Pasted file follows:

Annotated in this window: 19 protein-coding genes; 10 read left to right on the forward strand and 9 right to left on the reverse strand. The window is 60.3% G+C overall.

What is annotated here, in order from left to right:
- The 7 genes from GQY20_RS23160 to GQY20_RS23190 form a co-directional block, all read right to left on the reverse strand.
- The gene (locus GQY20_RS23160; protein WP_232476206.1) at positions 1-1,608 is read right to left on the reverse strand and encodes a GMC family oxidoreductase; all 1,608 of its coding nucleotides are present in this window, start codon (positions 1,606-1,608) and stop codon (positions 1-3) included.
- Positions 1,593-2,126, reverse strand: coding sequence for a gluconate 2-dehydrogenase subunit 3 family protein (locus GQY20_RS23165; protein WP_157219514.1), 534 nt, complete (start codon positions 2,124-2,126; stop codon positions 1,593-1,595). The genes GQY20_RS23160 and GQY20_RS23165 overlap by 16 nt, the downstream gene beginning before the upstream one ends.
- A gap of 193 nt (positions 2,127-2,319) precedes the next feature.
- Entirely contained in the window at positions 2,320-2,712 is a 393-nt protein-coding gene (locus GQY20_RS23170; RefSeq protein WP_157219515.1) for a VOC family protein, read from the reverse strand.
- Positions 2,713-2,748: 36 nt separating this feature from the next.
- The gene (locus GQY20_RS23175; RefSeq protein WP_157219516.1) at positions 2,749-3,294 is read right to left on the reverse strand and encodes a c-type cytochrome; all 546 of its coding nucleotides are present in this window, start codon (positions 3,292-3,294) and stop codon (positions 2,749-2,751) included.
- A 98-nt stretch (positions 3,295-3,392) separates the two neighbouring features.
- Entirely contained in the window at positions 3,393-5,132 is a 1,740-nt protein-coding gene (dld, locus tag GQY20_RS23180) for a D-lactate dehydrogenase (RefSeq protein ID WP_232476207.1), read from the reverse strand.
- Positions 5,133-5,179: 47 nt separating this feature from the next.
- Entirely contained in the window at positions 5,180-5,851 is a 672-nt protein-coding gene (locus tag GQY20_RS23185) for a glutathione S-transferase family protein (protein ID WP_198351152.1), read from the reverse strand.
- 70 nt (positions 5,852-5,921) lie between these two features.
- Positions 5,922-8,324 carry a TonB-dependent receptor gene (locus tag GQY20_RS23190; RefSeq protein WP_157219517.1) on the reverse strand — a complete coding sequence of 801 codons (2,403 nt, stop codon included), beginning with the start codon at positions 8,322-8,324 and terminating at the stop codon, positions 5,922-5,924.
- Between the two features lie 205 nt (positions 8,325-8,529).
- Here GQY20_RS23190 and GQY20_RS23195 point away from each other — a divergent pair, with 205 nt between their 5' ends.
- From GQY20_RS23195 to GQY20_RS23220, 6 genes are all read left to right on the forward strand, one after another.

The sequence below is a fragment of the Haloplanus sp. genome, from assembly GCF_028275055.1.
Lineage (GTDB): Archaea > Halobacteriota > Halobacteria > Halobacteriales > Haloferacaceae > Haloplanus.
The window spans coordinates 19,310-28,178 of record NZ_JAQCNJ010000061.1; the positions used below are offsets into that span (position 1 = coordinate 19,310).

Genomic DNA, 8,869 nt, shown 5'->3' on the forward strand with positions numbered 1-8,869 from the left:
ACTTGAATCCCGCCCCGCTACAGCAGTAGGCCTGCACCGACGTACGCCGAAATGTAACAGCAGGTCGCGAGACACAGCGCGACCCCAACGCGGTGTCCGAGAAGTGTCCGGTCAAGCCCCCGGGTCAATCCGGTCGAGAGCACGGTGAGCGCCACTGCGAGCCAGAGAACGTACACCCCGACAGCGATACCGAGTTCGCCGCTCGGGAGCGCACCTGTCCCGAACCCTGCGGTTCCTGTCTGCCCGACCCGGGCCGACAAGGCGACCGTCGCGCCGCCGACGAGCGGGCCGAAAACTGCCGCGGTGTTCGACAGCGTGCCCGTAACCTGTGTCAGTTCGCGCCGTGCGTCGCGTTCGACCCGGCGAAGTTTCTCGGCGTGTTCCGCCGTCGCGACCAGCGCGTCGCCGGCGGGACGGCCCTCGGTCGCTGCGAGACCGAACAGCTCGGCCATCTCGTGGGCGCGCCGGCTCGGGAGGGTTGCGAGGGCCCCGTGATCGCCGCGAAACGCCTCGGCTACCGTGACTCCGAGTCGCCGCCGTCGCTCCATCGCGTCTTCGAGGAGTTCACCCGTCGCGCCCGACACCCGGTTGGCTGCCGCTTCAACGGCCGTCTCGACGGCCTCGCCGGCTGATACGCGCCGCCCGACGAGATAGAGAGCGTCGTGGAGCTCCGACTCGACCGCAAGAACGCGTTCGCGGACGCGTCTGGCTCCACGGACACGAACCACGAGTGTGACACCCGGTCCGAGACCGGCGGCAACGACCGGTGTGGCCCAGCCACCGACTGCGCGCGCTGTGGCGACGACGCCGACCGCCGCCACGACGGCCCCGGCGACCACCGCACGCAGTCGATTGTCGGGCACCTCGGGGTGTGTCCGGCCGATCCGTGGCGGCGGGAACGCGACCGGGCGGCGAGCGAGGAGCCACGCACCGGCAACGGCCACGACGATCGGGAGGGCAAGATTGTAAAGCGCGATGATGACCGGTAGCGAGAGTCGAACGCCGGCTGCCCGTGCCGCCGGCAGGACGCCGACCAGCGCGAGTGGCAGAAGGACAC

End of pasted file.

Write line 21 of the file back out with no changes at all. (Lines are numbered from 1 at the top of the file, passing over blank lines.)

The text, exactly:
The window spans coordinates 19,310-28,178 of record NZ_JAQCNJ010000061.1; the positions used below are offsets into that span (position 1 = coordinate 19,310).